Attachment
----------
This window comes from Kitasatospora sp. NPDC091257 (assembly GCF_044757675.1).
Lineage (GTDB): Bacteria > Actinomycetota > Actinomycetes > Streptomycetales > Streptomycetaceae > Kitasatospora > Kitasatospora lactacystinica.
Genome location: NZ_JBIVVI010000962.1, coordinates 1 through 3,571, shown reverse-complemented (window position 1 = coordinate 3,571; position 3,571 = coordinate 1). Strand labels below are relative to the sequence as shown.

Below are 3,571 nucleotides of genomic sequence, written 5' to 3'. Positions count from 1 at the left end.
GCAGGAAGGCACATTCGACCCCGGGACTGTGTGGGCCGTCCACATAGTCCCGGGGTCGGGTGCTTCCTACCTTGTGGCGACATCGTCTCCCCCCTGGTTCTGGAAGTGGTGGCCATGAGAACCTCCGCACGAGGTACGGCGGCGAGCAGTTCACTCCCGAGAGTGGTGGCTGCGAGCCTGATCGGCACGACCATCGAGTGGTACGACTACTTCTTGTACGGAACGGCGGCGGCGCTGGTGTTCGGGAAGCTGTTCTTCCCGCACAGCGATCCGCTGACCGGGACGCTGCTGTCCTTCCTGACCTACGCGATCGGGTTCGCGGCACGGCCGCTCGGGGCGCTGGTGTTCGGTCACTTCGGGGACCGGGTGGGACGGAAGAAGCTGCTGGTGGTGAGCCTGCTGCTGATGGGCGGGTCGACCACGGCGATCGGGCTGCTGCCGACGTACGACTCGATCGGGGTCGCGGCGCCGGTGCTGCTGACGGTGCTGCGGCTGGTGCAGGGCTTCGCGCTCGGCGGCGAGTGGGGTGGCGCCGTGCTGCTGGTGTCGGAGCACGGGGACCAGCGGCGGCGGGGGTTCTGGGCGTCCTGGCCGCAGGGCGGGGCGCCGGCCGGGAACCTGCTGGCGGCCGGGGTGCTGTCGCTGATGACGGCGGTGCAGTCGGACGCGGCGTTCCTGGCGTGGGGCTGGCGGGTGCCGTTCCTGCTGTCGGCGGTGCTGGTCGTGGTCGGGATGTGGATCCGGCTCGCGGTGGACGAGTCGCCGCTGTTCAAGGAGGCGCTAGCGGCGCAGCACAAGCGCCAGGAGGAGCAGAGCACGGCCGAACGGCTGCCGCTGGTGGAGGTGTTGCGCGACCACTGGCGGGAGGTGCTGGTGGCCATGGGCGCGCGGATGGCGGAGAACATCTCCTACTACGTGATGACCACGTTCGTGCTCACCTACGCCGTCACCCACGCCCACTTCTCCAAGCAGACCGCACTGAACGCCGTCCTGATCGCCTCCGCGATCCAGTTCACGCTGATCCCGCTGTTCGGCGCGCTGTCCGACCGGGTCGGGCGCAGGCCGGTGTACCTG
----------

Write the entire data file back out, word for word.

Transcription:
This window comes from Kitasatospora sp. NPDC091257 (assembly GCF_044757675.1).
Lineage (GTDB): Bacteria > Actinomycetota > Actinomycetes > Streptomycetales > Streptomycetaceae > Kitasatospora > Kitasatospora lactacystinica.
Genome location: NZ_JBIVVI010000962.1, coordinates 1 through 3,571, shown reverse-complemented (window position 1 = coordinate 3,571; position 3,571 = coordinate 1). Strand labels below are relative to the sequence as shown.

Below are 3,571 nucleotides of genomic sequence, written 5' to 3'. Positions count from 1 at the left end.
GCAGGAAGGCACATTCGACCCCGGGACTGTGTGGGCCGTCCACATAGTCCCGGGGTCGGGTGCTTCCTACCTTGTGGCGACATCGTCTCCCCCCTGGTTCTGGAAGTGGTGGCCATGAGAACCTCCGCACGAGGTACGGCGGCGAGCAGTTCACTCCCGAGAGTGGTGGCTGCGAGCCTGATCGGCACGACCATCGAGTGGTACGACTACTTCTTGTACGGAACGGCGGCGGCGCTGGTGTTCGGGAAGCTGTTCTTCCCGCACAGCGATCCGCTGACCGGGACGCTGCTGTCCTTCCTGACCTACGCGATCGGGTTCGCGGCACGGCCGCTCGGGGCGCTGGTGTTCGGTCACTTCGGGGACCGGGTGGGACGGAAGAAGCTGCTGGTGGTGAGCCTGCTGCTGATGGGCGGGTCGACCACGGCGATCGGGCTGCTGCCGACGTACGACTCGATCGGGGTCGCGGCGCCGGTGCTGCTGACGGTGCTGCGGCTGGTGCAGGGCTTCGCGCTCGGCGGCGAGTGGGGTGGCGCCGTGCTGCTGGTGTCGGAGCACGGGGACCAGCGGCGGCGGGGGTTCTGGGCGTCCTGGCCGCAGGGCGGGGCGCCGGCCGGGAACCTGCTGGCGGCCGGGGTGCTGTCGCTGATGACGGCGGTGCAGTCGGACGCGGCGTTCCTGGCGTGGGGCTGGCGGGTGCCGTTCCTGCTGTCGGCGGTGCTGGTCGTGGTCGGGATGTGGATCCGGCTCGCGGTGGACGAGTCGCCGCTGTTCAAGGAGGCGCTAGCGGCGCAGCACAAGCGCCAGGAGGAGCAGAGCACGGCCGAACGGCTGCCGCTGGTGGAGGTGTTGCGCGACCACTGGCGGGAGGTGCTGGTGGCCATGGGCGCGCGGATGGCGGAGAACATCTCCTACTACGTGATGACCACGTTCGTGCTCACCTACGCCGTCACCCACGCCCACTTCTCCAAGCAGACCGCACTGAACGCCGTCCTGATCGCCTCCGCGATCCAGTTCACGCTGATCCCGCTGTTCGGCGCGCTGTCCGACCGGGTCGGGCGCAGGCCGGTGTACCTG